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Just a curiosity: What is the possible relation between the twin prime conjecture and the Goldbach's conjecture stating that every even integer greater than $2$ can be expressed as the sum of two primes. I have no idea, but I want to see a relation between them.

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    $\begingroup$ Why do you think there is one? They are quite different topics. Nowadays, by Maynard, Tao and others we know that the limsup of the prime gap is $\leq 246$, but the Chen's result that every even number big enough can be written as the sum of a prime and at most a semiprime has not been improved since a long time, so the twin prime conjecture looks to be a weaker statement than Goldbach's conjecture. $\endgroup$ – Jack D'Aurizio Oct 29 '15 at 16:29
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First of all, excuse my bad english, I am french. Second I must tell that my vision of those mathematical problems is not a "protocolary" (or "academic") one because I am a computer scientist. I worked a lot on binary Goldbach's conjecture (from 2005 to 2014) and on twin primes conjecture also (but not so intensively). I wrote in 2013 a small note (2 pages in french) explaining that you can see CG as a relative problem (in the sense relative to the even number you want to decompose in a sum of two primes) while twin primes is a sort of "absolute problem" corresponding to this absolute one. The web address for this note is : http://denise.vella.chemla.free.fr/invariante.pdf Perhaps it will interest you. Sincerely yours, Denise Vella-Chemla

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As illustrated by one unified function which zeros show the distribution of relative prime, twin prime, prime pair of distance 2n (twin prime is special case of n=1, and prime is special case of n=0), and Goldbach sums of 2n, there indeed has relationship between these problems. Here's a summary and you can see more details from my research notes: https://fredyangblog.files.wordpress.com/2016/04/fourierseriesofprimes-rev1-3.pdf

I also created a live chart to demonstrate this: https://www.desmos.com/calculator/4a9i0ejeyk

Let $p_i$ be the $i^{th}$ prime, define $$ P(p_i,n,x)=\sum_{p\le{p_i}}\frac{c_p}{p}\left(1+2\sum_{k=1}^{p-1}(1-\frac{k}{p})\cos\frac{2kn\pi}{p}\cos\frac{2k\pi}{p}x\right), c_p = \begin{cases} 1, \text{ when $p \mid 2n$} \\ 2, \text{ when $p \nmid 2n$} \end{cases} $$ which zeros show $$ \begin{cases} \text{When $n=0$: prime distribution} \\ \text{When $n=1$: twin prime distribution as $(x-1,x+1)$} \\ \text{When $n>1$ and $0\le{x}<n$: distribution of Goldbach sums as $(n-x, n+x)$} \\ \text{When $n\ge{1}$ and $x>n$: distribution of prime pairs of distance of $2n$ as $(x-n, x+n)$} \end{cases} $$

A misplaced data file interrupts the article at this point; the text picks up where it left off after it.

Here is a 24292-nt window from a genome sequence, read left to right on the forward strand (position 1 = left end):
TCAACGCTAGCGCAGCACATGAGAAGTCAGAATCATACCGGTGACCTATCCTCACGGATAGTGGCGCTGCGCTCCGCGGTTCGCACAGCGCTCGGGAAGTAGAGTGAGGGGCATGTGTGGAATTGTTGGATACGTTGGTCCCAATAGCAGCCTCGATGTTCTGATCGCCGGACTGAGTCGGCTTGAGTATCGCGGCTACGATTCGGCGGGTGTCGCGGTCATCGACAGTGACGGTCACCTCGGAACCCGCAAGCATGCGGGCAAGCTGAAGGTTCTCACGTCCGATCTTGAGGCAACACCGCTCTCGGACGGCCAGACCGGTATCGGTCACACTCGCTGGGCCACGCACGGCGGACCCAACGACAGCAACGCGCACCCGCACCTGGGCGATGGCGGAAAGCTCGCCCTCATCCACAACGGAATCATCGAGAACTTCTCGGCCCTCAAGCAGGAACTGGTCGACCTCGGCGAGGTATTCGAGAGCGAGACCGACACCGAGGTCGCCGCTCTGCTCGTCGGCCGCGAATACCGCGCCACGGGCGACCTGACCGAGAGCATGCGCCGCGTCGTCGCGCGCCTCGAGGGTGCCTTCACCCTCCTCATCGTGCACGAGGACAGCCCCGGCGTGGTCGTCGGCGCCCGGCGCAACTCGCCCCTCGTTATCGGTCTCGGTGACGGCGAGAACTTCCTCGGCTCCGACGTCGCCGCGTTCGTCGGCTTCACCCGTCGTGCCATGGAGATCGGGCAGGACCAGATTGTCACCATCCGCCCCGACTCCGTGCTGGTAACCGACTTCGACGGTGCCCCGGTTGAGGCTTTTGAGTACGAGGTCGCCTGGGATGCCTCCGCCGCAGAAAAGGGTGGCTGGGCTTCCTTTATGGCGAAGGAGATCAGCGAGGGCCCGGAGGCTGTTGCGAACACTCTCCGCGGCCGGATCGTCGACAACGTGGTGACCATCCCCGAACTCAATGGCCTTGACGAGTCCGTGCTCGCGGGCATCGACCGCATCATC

Additionally, when $n=0$, for each integer $x$, it could show the number of prime divisors of $x$ that $\le p_i$.

The unified formula to calculate number of zeros $L$ on $[0,p_i\#)$ is, for all $3\le{p}\le{p_i}$, \begin{equation} L=\prod_{p|n}(p-1)\prod_{p \nmid n}(p-2) \end{equation}

For prime series, $n=0$ so $L=\prod(p-1)$; For twin prime series, $n=1$ so $L=\prod(p-2)$.

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Between the twin primes conjecture and the Goldbach conjecture there is the most direct connection. A generalization of the twin primes conjecture is the assumption that for any even $ g $ there are infinitely many pairs of primes with difference $ g $. The Goldbach conjecture states that any $ g> 2 $ is the sum of two primes. Both problems can be solved by constructing a double sieve. A short version of the construction of a double sieve (only for $ p_ {n + 1} - p_n = 2 $) you can see here . The complete version of the solution of the problems of representing all even numbers as the difference between two primes and the sum of two primes can be found here .

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